March 27, 2024

Port of Baltimore Suspends Ship Traffic after Bridge Collapse: What It Means for Travel

Travel is being impacted by Tuesday’s Francis Scott Key Bridge collapse along Interstate 695 in Baltimore, Maryland.

Drivers were immediately directed to take alternate routes through the city, following the early morning incident. What’s less clear is what the bridge collapse may mean for upcoming cruises in and out of Baltimore.

“Vessel traffic into and out of the Port of Baltimore is suspended until further notice,” the Port of Baltimore posted on X, formerly Twitter.

Rep. Kweisi Mfume, D-Md., whose district includes the bridge and the port, called the collapse an “unthinkable horror” and said he had spoken with Transportation Secretary Pete Buttigieg and the White House.

“They are responding with all of the assets at their disposal,” he said in a statement. “Our prayers right now are for the missing individuals and victims of this tragedy. We thank God for the effective service of our first responders.”

Here’s what we know.

Which cruises go to Baltimore?

Several major cruise lines serve Baltimore. According to the Cruise Lines International Association, the industry’s leading trade group, published itineraries in the 2024 calendar year include a dozen ships making 115 stops in Baltimore.

“We are deeply saddened by the tragedy and collapse of the Key Bridge that occurred last night and extend our support and heartfelt prayers to all those impacted,” CLIA spokesperson Anne Madison said in an emailed statement. “We join everyone in extending our thanks and appreciation to the first responders and emergency workers in Baltimore, the U.S. Coast Guard, and other professionals who are working with one goal in mind—to save lives. We are closely following this situation.”

Royal Caribbean and Carnival have upcoming sailings that could be impacted by the bridge collapse.

Royal Caribbean’s Vision of the Seas has a roundtrip itinerary scheduled to depart Baltimore on April 12, according to the cruise line’s website. “We are deeply saddened by the tragedy and collapse of the Francis Scott Key Bridge and extend our heartfelt prayers to all those impacted,” a spokesperson for the line said in an email. “We are closely monitoring the situation, and our port logistics team is currently working on alternatives for Vision of the Seas’ ongoing and upcoming sailings.”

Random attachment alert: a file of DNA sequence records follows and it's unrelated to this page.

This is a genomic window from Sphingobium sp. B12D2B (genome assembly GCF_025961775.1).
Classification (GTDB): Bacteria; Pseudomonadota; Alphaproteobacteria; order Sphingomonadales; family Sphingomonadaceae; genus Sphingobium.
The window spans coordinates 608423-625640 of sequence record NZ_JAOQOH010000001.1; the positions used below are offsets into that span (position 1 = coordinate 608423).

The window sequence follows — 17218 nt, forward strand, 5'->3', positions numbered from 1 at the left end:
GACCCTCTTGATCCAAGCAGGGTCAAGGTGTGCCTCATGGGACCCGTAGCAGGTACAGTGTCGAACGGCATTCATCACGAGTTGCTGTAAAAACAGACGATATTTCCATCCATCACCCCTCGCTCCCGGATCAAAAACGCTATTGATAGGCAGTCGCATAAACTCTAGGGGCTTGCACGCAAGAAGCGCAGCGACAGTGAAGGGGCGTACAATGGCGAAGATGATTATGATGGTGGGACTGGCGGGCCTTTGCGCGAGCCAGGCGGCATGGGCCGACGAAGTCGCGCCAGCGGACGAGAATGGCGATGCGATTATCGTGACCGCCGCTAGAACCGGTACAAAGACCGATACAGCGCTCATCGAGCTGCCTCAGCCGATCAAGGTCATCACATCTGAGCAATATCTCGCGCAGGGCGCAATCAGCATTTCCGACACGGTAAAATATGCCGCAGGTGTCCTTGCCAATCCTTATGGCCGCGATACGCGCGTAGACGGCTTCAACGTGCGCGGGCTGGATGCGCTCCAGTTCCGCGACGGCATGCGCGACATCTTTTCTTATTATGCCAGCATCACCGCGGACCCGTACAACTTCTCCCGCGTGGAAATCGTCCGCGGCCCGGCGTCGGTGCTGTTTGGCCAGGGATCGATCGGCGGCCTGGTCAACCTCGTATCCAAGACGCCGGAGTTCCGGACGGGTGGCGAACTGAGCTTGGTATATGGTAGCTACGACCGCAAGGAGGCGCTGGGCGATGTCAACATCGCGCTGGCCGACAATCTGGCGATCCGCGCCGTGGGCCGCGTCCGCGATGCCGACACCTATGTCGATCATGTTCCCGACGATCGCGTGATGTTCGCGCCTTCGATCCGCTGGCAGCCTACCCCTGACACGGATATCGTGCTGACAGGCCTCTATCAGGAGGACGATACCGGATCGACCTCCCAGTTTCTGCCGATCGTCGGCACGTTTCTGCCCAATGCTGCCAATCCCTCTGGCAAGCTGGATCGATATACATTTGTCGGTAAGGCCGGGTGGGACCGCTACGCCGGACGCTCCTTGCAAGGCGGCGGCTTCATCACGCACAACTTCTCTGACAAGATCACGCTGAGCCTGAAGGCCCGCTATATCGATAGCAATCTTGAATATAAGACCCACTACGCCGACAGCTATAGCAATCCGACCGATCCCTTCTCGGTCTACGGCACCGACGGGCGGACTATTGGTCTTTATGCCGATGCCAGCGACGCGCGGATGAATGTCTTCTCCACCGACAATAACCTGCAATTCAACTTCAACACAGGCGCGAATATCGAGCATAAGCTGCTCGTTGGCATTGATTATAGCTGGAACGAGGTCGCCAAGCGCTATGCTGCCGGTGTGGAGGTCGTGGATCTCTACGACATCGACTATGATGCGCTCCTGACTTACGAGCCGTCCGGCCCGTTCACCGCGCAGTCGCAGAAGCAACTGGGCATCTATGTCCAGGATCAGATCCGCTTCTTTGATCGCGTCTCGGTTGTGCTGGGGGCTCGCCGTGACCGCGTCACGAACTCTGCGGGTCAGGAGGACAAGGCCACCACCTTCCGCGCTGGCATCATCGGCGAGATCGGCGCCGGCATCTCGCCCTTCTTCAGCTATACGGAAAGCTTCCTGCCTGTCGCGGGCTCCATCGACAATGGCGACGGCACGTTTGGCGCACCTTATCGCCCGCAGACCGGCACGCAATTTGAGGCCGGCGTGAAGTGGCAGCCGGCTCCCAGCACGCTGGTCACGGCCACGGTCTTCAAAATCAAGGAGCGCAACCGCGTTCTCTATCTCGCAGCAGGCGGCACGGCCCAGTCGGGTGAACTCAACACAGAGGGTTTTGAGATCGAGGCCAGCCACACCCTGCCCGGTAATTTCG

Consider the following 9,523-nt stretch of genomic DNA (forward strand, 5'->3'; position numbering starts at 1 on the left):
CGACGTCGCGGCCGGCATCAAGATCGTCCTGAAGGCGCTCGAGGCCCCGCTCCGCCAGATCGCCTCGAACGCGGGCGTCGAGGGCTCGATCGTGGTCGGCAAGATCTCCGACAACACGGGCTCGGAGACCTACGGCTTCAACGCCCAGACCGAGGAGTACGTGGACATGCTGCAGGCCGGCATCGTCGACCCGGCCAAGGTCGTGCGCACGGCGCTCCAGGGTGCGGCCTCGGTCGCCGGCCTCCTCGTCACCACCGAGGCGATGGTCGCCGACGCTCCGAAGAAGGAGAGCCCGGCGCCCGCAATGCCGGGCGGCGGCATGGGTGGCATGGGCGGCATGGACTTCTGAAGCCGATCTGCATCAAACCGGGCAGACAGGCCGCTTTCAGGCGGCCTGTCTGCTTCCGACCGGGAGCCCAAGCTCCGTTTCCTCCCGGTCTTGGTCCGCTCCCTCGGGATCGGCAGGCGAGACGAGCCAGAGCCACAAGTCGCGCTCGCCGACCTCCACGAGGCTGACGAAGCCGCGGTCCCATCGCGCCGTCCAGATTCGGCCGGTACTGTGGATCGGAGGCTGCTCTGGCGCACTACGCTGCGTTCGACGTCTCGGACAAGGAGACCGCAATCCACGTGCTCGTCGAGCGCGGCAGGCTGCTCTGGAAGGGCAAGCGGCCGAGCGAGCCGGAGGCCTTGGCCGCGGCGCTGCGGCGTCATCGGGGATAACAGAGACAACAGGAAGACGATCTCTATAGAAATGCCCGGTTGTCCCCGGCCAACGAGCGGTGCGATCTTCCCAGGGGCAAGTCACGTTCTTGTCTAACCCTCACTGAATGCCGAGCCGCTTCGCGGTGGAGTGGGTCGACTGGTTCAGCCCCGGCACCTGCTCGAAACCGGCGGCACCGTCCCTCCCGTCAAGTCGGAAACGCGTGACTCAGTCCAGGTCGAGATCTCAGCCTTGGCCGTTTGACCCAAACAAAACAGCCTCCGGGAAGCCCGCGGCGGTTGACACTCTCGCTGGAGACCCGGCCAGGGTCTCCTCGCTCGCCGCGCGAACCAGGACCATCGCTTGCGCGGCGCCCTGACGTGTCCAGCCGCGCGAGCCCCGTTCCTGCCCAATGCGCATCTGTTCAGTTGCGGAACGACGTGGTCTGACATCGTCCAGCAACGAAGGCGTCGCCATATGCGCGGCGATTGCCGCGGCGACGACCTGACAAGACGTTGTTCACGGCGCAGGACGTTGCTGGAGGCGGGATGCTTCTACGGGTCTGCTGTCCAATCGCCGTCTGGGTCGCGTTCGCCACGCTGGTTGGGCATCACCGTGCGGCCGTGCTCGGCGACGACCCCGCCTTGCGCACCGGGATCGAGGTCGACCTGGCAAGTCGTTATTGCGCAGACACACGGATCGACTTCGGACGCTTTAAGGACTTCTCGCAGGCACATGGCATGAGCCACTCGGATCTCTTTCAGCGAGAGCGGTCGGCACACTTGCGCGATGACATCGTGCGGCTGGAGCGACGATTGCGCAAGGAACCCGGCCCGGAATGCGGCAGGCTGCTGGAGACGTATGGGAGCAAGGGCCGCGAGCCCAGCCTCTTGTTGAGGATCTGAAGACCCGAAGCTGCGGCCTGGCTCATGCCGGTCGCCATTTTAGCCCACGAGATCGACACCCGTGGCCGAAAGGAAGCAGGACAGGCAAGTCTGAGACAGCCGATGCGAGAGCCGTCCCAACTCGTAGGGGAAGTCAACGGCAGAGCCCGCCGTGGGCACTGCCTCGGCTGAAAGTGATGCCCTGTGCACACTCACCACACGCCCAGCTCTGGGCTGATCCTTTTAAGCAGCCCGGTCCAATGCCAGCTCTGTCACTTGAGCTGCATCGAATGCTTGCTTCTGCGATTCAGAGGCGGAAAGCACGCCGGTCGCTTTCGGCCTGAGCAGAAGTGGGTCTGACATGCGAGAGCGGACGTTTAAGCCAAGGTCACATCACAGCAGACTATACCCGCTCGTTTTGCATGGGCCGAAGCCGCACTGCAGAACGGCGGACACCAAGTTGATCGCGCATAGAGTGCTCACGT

Carnival’s website shows Carnival Pride and Carnival Legend also have sailings into or out of Baltimore set for April.

“Our thoughts are with those affected by this tragic accident. It is premature for us to comment on possible impacts to upcoming sailings,” a Carnival spokesperson told USA TODAY.

American Cruise Lines has roundtrip sailings from Baltimore scheduled in May, according to its website.

“We will monitor the situation and make adjustments to future cruises if needed, but at the present time our schedules remain unaffected, and our thoughts remain with those affected by the immediate situation and rescue efforts underway,” an American Cruise Lines spokesperson told USA TODAY.

Norwegian Cruise Line doesn’t appear to have any Baltimore sailings until September on Norwegian Sky. The line will stay in contact with the port and share any changes with passengers and travel partners, according to a spokesperson.

"In the meantime, we wish the city of Baltimore strength during this very unfortunate event," they said in an email.

Alternate routes for the Baltimore bridge

Most drivers can take Interstate 95 (Fort McHenry Tunnel) or Interstate 895 (Baltimore Harbor Tunnel) to avoid the collapsed bridge. However Maryland Transportation Authority notes there are some exceptions.

Vehicles carrying hazardous materials, including more than 10 pounds of propane, are not allowed in the tunnels. Additionally, vehicles more than 13-feet and 6-inches high or 8-feet wide may not use the 1-895 Baltimore Harbor Tunnel. Vehicles more than 14-feet and 6-inches high or 11-feet wide may not use the I-95 Fort McHenry Tunnel.

Those vehicles should use the western portion of I-695 instead.

Copyright 2024 USA TODAY, a division of Gannett Satellite Information Network LLC. All rights reserved. From By Eve Chen and Nathan Diller, USA TODAY.

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